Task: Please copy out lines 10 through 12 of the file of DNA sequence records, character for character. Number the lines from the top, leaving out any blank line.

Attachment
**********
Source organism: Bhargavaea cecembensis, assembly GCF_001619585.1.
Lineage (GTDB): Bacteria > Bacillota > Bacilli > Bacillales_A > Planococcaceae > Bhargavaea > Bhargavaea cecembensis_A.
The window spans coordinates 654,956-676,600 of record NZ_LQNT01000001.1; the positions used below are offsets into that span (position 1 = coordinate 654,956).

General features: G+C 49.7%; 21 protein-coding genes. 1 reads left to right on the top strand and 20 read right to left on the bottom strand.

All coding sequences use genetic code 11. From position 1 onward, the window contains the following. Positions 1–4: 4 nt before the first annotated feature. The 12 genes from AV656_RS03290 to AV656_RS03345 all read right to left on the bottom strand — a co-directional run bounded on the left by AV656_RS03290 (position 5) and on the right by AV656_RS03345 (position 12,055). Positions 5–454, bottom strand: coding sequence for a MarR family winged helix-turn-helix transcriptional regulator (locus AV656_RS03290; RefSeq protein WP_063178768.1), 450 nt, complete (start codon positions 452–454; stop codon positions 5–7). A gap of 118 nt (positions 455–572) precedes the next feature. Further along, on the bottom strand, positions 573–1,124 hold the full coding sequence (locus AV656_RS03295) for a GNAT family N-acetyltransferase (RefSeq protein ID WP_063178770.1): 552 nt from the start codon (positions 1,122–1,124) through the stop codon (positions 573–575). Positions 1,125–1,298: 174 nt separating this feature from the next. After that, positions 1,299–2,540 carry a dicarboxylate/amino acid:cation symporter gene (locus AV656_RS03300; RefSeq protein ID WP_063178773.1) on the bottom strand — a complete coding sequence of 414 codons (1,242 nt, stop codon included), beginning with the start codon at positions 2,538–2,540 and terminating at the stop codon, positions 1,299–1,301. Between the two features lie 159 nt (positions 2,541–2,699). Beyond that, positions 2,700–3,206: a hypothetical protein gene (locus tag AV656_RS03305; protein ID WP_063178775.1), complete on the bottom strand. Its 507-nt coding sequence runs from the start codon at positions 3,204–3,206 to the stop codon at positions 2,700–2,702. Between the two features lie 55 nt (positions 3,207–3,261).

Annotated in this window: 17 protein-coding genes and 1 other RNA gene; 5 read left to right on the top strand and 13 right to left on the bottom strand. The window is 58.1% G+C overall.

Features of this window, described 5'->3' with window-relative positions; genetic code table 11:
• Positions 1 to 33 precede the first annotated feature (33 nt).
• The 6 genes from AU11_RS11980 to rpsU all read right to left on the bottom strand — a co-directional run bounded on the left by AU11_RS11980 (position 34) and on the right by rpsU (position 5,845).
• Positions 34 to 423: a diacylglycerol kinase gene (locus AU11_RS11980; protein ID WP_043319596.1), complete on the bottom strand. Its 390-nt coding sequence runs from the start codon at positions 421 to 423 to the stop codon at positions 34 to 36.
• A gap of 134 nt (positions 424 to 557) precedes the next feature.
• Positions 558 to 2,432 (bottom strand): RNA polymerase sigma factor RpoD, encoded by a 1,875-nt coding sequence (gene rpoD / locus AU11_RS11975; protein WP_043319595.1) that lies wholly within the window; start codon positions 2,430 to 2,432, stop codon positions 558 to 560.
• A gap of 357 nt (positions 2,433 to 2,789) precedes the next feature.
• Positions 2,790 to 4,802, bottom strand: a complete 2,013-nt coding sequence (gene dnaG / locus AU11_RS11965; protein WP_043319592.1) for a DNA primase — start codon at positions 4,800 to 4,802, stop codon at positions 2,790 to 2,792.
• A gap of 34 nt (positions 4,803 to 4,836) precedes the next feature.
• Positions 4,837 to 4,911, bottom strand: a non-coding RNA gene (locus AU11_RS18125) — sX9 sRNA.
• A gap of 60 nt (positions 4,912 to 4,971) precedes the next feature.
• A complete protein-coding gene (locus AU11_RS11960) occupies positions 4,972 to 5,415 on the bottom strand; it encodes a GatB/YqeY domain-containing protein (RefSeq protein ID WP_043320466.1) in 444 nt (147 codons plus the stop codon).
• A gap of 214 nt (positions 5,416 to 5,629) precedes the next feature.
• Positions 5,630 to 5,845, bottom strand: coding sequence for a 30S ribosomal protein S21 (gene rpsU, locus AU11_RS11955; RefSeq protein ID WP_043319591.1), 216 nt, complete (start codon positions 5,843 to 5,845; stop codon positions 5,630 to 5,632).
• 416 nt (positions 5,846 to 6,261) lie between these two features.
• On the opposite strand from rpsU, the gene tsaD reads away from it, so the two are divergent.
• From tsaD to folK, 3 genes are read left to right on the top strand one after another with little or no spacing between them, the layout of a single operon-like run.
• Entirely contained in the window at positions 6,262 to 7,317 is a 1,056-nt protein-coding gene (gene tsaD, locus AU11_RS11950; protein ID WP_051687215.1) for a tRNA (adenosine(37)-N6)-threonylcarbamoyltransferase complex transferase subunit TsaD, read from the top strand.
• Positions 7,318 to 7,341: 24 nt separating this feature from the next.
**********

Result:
• Positions 34 to 423: a diacylglycerol kinase gene (locus AU11_RS11980; protein ID WP_043319596.1), complete on the bottom strand. Its 390-nt coding sequence runs from the start codon at positions 421 to 423 to the stop codon at positions 34 to 36.
• A gap of 134 nt (positions 424 to 557) precedes the next feature.
• Positions 558 to 2,432 (bottom strand): RNA polymerase sigma factor RpoD, encoded by a 1,875-nt coding sequence (gene rpoD / locus AU11_RS11975; protein WP_043319595.1) that lies wholly within the window; start codon positions 2,430 to 2,432, stop codon positions 558 to 560.